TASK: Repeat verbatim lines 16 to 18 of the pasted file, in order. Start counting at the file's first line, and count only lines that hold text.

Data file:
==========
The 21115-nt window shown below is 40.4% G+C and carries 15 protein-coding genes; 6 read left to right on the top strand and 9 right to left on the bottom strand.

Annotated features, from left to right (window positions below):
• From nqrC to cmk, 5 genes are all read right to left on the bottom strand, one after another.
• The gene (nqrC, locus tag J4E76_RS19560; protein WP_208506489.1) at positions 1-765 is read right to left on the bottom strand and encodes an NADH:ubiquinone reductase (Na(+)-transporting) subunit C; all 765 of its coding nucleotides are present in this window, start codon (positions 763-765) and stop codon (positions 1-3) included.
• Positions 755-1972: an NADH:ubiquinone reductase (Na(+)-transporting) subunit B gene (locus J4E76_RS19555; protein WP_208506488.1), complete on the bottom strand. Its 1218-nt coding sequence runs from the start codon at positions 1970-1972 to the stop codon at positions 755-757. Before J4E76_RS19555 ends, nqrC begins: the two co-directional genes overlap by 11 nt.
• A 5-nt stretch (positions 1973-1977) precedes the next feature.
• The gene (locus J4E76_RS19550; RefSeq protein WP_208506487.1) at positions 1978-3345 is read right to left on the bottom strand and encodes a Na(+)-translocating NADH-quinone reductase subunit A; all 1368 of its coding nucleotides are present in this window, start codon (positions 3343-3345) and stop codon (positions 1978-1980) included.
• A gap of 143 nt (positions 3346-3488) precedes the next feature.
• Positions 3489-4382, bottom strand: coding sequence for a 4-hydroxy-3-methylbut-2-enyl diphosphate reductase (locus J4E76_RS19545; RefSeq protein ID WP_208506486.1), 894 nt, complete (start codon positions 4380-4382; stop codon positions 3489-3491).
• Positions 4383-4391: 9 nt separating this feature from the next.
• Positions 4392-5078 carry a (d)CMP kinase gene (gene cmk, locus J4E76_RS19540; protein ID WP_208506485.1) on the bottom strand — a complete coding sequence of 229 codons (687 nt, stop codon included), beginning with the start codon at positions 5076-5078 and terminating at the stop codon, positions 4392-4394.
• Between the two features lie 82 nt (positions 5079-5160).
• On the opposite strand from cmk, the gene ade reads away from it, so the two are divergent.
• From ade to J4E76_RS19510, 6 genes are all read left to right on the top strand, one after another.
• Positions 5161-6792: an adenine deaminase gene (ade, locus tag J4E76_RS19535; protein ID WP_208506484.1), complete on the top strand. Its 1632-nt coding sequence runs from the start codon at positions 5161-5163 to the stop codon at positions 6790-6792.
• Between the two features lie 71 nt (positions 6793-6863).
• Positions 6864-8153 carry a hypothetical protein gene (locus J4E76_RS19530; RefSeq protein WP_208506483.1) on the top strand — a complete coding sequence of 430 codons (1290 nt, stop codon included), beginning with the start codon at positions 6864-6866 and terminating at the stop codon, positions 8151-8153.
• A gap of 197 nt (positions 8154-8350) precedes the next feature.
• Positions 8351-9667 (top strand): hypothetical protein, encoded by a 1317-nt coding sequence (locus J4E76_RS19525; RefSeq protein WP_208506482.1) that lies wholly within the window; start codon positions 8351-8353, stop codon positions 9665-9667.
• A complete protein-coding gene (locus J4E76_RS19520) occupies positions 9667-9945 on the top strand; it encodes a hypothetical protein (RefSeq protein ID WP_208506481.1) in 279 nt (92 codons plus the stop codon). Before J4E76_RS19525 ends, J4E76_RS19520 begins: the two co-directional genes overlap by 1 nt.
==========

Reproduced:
• Between the two features lie 71 nt (positions 6793-6863).
• Positions 6864-8153 carry a hypothetical protein gene (locus J4E76_RS19530; RefSeq protein WP_208506483.1) on the top strand — a complete coding sequence of 430 codons (1290 nt, stop codon included), beginning with the start codon at positions 6864-6866 and terminating at the stop codon, positions 8151-8153.
• A gap of 197 nt (positions 8154-8350) precedes the next feature.